Mel's Loop - A Comprenesive Companion to the Story of Mel
May 21, 2022 9:56 PM   Subscribe

Mel's Loop - A Comprenesive Companion to the Story of Mel
TL;DR: On this date 39 years ago The Story of Mel was published on Usenet by its author. Today, we launch Mel’s Loop project (https://melsloop.com), with some fascinating details about the epic hacker folklore tale, its characters' biographies and origins!

Today we celebrate the 39th anniversary of the first publication of The Story of Mel by Ed Nather. The Story of Mel was written as a memoir about the era of early computing of the late 1950s, creating a fresh memory of the days when Hackership was first forged. It continued to live through the years as an epic hacker folklore.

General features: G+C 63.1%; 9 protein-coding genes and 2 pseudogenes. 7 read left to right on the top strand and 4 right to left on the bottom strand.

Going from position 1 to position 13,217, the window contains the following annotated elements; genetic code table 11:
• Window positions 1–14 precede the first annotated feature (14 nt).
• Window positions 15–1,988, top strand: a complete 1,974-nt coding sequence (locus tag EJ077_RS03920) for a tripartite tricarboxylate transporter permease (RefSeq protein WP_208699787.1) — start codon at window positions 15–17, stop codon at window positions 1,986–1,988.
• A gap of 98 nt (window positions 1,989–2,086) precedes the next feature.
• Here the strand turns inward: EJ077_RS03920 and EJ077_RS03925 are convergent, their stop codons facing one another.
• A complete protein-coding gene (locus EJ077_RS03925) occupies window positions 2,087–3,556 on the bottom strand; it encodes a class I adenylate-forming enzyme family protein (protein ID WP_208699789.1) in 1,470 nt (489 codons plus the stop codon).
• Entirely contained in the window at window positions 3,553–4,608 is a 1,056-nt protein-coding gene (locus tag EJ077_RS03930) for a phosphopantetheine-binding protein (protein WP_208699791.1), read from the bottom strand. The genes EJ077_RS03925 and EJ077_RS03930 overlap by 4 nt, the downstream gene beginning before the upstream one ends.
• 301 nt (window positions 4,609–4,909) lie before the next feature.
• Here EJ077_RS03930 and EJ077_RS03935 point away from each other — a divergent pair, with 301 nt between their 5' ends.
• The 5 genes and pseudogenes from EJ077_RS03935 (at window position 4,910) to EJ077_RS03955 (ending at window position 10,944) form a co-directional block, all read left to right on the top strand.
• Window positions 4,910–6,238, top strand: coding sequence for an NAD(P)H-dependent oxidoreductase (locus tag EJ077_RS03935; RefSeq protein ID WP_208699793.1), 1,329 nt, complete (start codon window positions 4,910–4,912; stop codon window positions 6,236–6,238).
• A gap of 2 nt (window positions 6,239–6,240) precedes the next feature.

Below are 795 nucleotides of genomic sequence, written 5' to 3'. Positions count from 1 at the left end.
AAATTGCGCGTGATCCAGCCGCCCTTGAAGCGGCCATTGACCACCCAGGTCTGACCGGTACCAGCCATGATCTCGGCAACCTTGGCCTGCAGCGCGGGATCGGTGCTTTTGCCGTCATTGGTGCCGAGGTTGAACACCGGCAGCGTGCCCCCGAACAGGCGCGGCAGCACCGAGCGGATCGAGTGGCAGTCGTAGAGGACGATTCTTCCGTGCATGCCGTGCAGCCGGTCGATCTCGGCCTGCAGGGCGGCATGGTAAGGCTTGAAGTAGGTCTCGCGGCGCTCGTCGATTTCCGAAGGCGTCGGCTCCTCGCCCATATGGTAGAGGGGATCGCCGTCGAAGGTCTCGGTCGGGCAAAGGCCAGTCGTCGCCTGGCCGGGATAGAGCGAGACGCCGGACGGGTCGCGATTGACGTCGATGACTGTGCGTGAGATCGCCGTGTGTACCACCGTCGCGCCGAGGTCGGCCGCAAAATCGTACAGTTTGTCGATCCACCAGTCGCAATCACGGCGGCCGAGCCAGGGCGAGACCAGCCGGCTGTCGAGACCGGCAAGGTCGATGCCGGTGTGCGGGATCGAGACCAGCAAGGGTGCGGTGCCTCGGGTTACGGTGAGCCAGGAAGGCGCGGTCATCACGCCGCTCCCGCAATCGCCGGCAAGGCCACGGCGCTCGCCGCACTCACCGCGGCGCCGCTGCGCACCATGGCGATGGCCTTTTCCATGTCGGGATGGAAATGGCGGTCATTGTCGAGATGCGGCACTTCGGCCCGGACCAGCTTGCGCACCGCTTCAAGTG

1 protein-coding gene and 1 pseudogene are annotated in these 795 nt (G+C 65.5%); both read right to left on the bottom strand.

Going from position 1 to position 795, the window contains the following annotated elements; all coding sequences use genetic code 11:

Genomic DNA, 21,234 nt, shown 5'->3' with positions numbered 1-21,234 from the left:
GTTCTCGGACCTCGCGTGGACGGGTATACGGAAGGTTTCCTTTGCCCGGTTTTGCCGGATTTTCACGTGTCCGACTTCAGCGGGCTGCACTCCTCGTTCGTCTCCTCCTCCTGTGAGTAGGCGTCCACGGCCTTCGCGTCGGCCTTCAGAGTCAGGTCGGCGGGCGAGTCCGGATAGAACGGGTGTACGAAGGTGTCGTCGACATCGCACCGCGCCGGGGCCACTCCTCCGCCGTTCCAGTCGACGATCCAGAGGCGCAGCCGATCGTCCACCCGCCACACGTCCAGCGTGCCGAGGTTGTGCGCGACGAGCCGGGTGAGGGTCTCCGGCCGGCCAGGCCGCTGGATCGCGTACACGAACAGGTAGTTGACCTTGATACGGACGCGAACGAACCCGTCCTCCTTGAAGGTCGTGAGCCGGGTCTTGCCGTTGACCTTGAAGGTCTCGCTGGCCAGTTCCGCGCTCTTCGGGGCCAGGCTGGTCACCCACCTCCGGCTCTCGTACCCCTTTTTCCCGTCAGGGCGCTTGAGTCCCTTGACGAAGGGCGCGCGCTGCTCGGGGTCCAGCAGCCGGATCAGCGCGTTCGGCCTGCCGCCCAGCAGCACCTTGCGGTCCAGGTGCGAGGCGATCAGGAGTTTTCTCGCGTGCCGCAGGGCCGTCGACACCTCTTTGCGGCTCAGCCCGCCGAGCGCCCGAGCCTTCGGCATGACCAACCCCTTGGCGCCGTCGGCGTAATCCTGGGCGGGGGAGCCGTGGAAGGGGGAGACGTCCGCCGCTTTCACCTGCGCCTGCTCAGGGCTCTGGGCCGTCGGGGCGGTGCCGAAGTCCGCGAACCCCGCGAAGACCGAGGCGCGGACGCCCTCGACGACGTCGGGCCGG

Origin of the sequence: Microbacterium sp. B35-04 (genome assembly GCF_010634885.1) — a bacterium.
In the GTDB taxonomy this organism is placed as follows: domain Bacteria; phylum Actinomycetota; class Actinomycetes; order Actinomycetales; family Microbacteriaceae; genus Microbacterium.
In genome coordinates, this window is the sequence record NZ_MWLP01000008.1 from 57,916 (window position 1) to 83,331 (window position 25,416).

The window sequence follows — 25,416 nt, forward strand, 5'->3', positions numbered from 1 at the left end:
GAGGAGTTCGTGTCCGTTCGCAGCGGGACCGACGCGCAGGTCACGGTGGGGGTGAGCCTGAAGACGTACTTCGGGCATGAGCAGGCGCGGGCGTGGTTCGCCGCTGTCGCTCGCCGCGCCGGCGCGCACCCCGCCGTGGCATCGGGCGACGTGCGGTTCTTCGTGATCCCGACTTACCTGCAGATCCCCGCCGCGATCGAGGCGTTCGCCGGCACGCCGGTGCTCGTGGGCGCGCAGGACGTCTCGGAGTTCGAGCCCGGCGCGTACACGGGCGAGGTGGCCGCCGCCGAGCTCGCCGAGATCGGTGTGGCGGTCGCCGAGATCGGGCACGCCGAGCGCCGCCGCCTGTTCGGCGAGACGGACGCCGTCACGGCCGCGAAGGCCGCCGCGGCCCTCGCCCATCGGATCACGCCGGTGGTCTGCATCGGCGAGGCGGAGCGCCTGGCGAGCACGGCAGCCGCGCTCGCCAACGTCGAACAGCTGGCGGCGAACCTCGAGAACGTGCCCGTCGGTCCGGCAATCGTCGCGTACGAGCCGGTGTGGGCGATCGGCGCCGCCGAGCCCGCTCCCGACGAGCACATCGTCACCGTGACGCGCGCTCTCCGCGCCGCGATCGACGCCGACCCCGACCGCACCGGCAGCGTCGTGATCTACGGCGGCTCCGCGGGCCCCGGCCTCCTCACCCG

Little is known about the origins of The Story of Mel, its characters, and technical aspects. Over the past few years, I’ve spent a lot of time researching the story. As I interviewed people who were related to it, I discovered some interesting details about the life and origins of Mel, Ed, and their stories, as well as the company where it all happened, and developed a deep perspective of Mel’s famous hack.
To celebrate this research, we launch today a new project: Mel’s Loop, which includes an annotated version of the story, along with articles and other materials that are soon to be added to this web companion – related to The Story of Mel, and to the Hacker Folklore genre in general.